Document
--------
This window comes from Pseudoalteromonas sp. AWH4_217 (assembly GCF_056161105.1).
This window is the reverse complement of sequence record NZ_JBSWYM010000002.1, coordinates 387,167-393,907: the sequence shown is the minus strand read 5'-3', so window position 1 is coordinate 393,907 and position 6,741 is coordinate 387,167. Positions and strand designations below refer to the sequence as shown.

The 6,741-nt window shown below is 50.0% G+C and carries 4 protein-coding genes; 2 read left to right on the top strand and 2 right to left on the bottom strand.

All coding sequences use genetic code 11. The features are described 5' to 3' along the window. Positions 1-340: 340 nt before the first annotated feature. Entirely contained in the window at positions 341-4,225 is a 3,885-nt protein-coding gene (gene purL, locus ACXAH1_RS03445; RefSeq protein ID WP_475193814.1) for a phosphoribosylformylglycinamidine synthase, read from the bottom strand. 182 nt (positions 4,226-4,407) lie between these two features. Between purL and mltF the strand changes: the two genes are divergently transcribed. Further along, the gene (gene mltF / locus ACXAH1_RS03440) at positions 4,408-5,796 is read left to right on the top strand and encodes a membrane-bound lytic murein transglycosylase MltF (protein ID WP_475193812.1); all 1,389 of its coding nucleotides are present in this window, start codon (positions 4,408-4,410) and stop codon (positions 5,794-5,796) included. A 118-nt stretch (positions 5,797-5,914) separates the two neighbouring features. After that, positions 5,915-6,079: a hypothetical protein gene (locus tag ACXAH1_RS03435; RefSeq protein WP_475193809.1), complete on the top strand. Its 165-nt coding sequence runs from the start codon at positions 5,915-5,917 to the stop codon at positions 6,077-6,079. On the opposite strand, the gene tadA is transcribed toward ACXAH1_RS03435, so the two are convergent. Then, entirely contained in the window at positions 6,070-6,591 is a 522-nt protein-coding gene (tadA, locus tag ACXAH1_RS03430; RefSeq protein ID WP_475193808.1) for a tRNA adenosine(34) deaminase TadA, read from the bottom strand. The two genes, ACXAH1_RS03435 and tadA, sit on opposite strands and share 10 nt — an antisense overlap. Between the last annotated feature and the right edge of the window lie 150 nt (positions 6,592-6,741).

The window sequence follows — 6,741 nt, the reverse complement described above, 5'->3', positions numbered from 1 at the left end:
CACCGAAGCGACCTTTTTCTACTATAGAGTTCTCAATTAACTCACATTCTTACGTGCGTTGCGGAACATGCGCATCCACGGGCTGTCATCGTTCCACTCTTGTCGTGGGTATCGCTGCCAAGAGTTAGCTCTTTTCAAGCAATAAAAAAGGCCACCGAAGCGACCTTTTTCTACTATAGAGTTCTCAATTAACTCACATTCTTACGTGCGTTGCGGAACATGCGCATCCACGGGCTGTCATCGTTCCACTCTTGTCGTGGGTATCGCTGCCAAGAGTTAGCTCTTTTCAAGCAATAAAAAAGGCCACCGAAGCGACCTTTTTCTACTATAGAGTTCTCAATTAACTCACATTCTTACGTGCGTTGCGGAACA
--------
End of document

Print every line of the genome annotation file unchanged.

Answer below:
This window comes from Pseudoalteromonas sp. AWH4_217 (assembly GCF_056161105.1).
This window is the reverse complement of sequence record NZ_JBSWYM010000002.1, coordinates 387,167-393,907: the sequence shown is the minus strand read 5'-3', so window position 1 is coordinate 393,907 and position 6,741 is coordinate 387,167. Positions and strand designations below refer to the sequence as shown.

The 6,741-nt window shown below is 50.0% G+C and carries 4 protein-coding genes; 2 read left to right on the top strand and 2 right to left on the bottom strand.

All coding sequences use genetic code 11. The features are described 5' to 3' along the window. Positions 1-340: 340 nt before the first annotated feature. Entirely contained in the window at positions 341-4,225 is a 3,885-nt protein-coding gene (gene purL, locus ACXAH1_RS03445; RefSeq protein ID WP_475193814.1) for a phosphoribosylformylglycinamidine synthase, read from the bottom strand. 182 nt (positions 4,226-4,407) lie between these two features. Between purL and mltF the strand changes: the two genes are divergently transcribed. Further along, the gene (gene mltF / locus ACXAH1_RS03440) at positions 4,408-5,796 is read left to right on the top strand and encodes a membrane-bound lytic murein transglycosylase MltF (protein ID WP_475193812.1); all 1,389 of its coding nucleotides are present in this window, start codon (positions 4,408-4,410) and stop codon (positions 5,794-5,796) included. A 118-nt stretch (positions 5,797-5,914) separates the two neighbouring features. After that, positions 5,915-6,079: a hypothetical protein gene (locus tag ACXAH1_RS03435; RefSeq protein WP_475193809.1), complete on the top strand. Its 165-nt coding sequence runs from the start codon at positions 5,915-5,917 to the stop codon at positions 6,077-6,079. On the opposite strand, the gene tadA is transcribed toward ACXAH1_RS03435, so the two are convergent. Then, entirely contained in the window at positions 6,070-6,591 is a 522-nt protein-coding gene (tadA, locus tag ACXAH1_RS03430; RefSeq protein ID WP_475193808.1) for a tRNA adenosine(34) deaminase TadA, read from the bottom strand. The two genes, ACXAH1_RS03435 and tadA, sit on opposite strands and share 10 nt — an antisense overlap. Between the last annotated feature and the right edge of the window lie 150 nt (positions 6,592-6,741).

The window sequence follows — 6,741 nt, the reverse complement described above, 5'->3', positions numbered from 1 at the left end:
CACCGAAGCGACCTTTTTCTACTATAGAGTTCTCAATTAACTCACATTCTTACGTGCGTTGCGGAACATGCGCATCCACGGGCTGTCATCGTTCCACTCTTGTCGTGGGTATCGCTGCCAAGAGTTAGCTCTTTTCAAGCAATAAAAAAGGCCACCGAAGCGACCTTTTTCTACTATAGAGTTCTCAATTAACTCACATTCTTACGTGCGTTGCGGAACATGCGCATCCACGGGCTGTCATCGTTCCACTCTTGTCGTGGGTATCGCTGCCAAGAGTTAGCTCTTTTCAAGCAATAAAAAAGGCCACCGAAGCGACCTTTTTCTACTATAGAGTTCTCAATTAACTCACATTCTTACGTGCGTTGCGGAACA